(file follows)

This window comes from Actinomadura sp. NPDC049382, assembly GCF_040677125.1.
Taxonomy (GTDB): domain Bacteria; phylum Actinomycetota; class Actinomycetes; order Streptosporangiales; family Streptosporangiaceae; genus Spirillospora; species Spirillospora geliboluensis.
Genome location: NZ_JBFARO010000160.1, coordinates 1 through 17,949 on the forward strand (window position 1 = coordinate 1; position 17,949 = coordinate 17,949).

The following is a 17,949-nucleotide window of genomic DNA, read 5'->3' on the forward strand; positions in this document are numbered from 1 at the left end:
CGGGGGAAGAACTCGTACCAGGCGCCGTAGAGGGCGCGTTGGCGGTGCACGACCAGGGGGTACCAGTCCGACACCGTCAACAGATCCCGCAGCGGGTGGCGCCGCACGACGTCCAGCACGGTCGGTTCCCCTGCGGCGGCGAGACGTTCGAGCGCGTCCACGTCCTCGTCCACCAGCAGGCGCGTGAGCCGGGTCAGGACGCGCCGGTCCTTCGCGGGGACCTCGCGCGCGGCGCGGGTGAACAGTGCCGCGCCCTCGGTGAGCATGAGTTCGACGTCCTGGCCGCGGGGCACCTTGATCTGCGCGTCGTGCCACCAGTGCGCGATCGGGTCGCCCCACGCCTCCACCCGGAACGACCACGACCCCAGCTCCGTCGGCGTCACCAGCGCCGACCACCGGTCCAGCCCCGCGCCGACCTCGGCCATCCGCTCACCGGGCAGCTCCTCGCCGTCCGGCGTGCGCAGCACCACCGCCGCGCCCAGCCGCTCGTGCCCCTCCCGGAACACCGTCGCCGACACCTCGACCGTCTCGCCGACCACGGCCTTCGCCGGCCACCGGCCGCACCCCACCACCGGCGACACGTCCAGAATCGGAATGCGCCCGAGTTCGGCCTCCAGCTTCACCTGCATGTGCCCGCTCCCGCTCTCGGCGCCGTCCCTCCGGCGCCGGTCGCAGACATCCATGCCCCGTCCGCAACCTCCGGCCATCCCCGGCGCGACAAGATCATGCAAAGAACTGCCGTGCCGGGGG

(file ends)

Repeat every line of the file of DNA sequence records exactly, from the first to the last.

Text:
This window comes from Actinomadura sp. NPDC049382, assembly GCF_040677125.1.
Taxonomy (GTDB): domain Bacteria; phylum Actinomycetota; class Actinomycetes; order Streptosporangiales; family Streptosporangiaceae; genus Spirillospora; species Spirillospora geliboluensis.
Genome location: NZ_JBFARO010000160.1, coordinates 1 through 17,949 on the forward strand (window position 1 = coordinate 1; position 17,949 = coordinate 17,949).

The following is a 17,949-nucleotide window of genomic DNA, read 5'->3' on the forward strand; positions in this document are numbered from 1 at the left end:
CGGGGGAAGAACTCGTACCAGGCGCCGTAGAGGGCGCGTTGGCGGTGCACGACCAGGGGGTACCAGTCCGACACCGTCAACAGATCCCGCAGCGGGTGGCGCCGCACGACGTCCAGCACGGTCGGTTCCCCTGCGGCGGCGAGACGTTCGAGCGCGTCCACGTCCTCGTCCACCAGCAGGCGCGTGAGCCGGGTCAGGACGCGCCGGTCCTTCGCGGGGACCTCGCGCGCGGCGCGGGTGAACAGTGCCGCGCCCTCGGTGAGCATGAGTTCGACGTCCTGGCCGCGGGGCACCTTGATCTGCGCGTCGTGCCACCAGTGCGCGATCGGGTCGCCCCACGCCTCCACCCGGAACGACCACGACCCCAGCTCCGTCGGCGTCACCAGCGCCGACCACCGGTCCAGCCCCGCGCCGACCTCGGCCATCCGCTCACCGGGCAGCTCCTCGCCGTCCGGCGTGCGCAGCACCACCGCCGCGCCCAGCCGCTCGTGCCCCTCCCGGAACACCGTCGCCGACACCTCGACCGTCTCGCCGACCACGGCCTTCGCCGGCCACCGGCCGCACCCCACCACCGGCGACACGTCCAGAATCGGAATGCGCCCGAGTTCGGCCTCCAGCTTCACCTGCATGTGCCCGCTCCCGCTCTCGGCGCCGTCCCTCCGGCGCCGGTCGCAGACATCCATGCCCCGTCCGCAACCTCCGGCCATCCCCGGCGCGACAAGATCATGCAAAGAACTGCCGTGCCGGGGG